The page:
Lassa fever is an acute viral haemorrhagic illness of 2-21 days duration that occurs in West Africa. The Lassa virus is transmitted to humans via contact with food or household items contaminated with rodent urine or faeces.
Lassa fever is a zoonotic disease, meaning that humans become infected from contact with infected animals. The animal reservoir, or host, of Lassa virus is a rodent of the genus Mastomys, commonly known as the “multimammate rat.” Mastomys rats infected with Lassa virus do not become ill, but they can shed the virus in their urine and faeces.
Prevention and control
Prevention of Lassa fever relies on promoting good “community hygiene” to discourage rodents from entering homes.
It is important to store grains and other foodstuffs like groceries in rodent-proof containers, disposing of garbage far from the home, maintaining clean households and keeping cats which can chase the rats away.
When buying groceries, remember to clean the packaging of the products where you can, because some of the stores where these products are stored, are rat-infested.
Because Mastomys are so abundant in endemic areas, like Guinea, Nigeria, Liberia and Sierra Leone, it is not possible to completely eliminate them from the environment.
Family members should always be careful to avoid contact with blood and body fluids while caring for sick persons.
In health-care settings, staff should always apply standard infection prevention and control precautions when caring for patients, regardless of their presumed diagnosis. These include basic hand hygiene, respiratory hygiene, use of personal protective equipment (to block splashes or other contact with infected materials), safe injection practices and safe burial practices.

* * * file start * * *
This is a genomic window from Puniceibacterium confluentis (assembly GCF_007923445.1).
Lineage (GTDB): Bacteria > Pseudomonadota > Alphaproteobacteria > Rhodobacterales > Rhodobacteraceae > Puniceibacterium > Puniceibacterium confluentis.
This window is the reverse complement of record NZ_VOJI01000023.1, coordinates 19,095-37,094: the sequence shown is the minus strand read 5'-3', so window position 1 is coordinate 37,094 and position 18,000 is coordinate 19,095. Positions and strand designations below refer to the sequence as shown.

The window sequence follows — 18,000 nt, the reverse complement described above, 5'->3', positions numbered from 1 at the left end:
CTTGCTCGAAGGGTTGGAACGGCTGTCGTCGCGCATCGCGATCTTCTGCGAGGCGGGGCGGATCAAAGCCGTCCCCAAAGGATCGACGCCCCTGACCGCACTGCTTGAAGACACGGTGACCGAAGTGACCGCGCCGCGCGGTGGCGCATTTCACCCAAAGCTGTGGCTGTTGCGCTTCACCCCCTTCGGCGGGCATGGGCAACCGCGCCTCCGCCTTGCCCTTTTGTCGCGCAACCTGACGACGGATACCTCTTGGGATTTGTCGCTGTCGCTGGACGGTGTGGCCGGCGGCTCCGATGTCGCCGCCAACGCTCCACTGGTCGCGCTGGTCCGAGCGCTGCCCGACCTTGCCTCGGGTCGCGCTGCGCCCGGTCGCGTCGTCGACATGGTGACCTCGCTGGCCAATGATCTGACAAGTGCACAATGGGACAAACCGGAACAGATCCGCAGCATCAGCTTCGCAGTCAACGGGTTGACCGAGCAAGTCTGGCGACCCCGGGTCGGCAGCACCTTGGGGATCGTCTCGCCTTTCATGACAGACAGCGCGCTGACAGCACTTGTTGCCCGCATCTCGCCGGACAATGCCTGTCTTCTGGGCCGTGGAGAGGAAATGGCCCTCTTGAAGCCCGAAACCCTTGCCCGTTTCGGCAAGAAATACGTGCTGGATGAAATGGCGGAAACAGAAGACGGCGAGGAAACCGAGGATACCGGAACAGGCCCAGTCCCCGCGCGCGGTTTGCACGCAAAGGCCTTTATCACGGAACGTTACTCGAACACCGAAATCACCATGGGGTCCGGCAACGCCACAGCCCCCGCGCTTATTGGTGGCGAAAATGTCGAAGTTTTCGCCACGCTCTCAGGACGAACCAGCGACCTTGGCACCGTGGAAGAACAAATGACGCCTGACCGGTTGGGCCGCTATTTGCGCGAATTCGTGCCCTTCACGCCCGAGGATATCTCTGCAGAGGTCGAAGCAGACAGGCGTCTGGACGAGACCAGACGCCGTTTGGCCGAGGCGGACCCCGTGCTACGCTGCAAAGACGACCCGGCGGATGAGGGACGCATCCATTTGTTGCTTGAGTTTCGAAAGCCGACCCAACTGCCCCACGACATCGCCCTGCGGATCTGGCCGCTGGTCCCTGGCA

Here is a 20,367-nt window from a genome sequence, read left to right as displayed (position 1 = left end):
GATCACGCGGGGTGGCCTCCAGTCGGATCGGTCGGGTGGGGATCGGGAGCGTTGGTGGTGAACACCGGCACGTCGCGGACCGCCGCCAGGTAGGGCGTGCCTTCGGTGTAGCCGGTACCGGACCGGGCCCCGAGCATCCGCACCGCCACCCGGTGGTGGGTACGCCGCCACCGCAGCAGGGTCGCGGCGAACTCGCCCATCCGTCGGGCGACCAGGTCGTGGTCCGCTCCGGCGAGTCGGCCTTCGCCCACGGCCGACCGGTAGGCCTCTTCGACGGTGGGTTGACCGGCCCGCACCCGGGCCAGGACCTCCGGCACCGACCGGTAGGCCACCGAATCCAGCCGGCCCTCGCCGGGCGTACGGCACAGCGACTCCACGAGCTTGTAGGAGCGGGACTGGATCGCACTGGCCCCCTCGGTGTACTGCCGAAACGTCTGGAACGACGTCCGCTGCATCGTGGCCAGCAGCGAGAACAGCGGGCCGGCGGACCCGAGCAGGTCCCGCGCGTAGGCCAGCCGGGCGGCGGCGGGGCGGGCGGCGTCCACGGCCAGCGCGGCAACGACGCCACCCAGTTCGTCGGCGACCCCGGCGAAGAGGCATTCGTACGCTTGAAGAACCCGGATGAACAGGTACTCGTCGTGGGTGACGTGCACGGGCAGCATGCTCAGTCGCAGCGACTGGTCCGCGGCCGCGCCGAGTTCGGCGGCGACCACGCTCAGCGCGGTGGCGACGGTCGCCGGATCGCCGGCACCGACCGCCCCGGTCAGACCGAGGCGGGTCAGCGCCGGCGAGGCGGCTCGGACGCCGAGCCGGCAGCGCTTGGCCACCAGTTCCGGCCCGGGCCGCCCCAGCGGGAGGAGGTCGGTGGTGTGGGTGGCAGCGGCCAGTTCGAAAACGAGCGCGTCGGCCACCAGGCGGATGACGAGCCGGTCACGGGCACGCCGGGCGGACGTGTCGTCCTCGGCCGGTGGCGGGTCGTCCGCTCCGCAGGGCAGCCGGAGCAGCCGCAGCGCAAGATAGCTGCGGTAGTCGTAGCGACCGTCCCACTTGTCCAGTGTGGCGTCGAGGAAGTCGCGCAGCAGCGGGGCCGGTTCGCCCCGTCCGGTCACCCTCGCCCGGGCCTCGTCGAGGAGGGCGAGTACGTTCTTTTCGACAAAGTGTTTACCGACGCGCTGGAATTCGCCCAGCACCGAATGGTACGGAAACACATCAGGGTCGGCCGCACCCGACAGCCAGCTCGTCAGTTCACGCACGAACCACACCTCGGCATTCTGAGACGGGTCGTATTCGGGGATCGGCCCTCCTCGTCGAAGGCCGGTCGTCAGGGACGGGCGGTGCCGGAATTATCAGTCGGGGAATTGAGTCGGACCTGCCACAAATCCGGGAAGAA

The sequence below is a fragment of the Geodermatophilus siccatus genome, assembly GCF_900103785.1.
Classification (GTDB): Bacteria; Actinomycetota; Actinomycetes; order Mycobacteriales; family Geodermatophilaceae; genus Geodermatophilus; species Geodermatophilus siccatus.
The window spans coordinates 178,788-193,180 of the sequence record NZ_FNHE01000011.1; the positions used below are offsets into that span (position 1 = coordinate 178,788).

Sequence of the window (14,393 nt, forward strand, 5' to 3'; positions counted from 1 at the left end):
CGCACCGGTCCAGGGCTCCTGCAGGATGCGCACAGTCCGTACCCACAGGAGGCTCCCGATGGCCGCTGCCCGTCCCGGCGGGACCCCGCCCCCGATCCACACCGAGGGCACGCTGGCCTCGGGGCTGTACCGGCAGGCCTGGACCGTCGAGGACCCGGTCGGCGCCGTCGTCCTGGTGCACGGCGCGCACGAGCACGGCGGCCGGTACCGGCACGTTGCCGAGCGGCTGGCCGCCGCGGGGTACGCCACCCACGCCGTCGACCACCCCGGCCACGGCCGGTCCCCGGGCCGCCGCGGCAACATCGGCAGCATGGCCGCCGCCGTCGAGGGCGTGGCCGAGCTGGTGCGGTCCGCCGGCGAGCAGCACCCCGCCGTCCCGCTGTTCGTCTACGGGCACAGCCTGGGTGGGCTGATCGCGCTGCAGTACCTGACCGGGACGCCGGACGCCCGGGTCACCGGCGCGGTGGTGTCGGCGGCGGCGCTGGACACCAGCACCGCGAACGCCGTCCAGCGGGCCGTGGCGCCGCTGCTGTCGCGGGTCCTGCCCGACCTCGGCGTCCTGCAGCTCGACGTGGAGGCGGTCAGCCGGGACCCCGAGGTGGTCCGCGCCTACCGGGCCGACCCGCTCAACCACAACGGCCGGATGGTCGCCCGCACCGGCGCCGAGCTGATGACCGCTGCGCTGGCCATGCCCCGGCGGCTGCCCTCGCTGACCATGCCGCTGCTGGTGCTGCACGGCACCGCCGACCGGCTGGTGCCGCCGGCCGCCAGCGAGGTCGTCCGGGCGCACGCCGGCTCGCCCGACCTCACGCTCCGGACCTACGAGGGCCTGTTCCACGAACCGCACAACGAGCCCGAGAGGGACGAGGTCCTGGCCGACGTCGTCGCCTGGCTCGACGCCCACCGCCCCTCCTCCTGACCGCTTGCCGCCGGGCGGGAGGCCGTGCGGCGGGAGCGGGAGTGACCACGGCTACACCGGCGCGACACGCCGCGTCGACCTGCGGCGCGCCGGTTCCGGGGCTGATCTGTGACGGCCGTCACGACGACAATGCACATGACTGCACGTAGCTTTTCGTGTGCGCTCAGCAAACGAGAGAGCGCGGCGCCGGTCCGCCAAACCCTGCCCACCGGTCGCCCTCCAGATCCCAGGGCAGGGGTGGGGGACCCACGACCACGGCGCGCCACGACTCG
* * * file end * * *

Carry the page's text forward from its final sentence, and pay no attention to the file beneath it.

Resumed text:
Health-care workers caring for patients with suspected or confirmed Lassa fever should apply extra infection control measures to prevent contact with the patient’s blood and body fluids and contaminated surfaces or materials such as clothing and bedding.
When in close contact (within 1 metre) of patients with Lassa fever, health-care workers should wear face protection (a face shield or a medical mask and goggles), a clean, non-sterile long-sleeved gown, and gloves (sterile gloves for some procedures).
Laboratory workers are also at risk. Samples taken from humans and animals for investigation of Lassa virus infection should be handled by trained staff and processed in suitably equipped laboratories under maximum biological containment conditions.
On rare occasions, travellers from areas where Lassa fever is endemic export the disease to other countries.
Health-care workers seeing a patient suspected to have Lassa fever should immediately be tested and isolated where necessary, like has been done at the Lagos University Teaching Hospital, LUTH, over the last couple of days.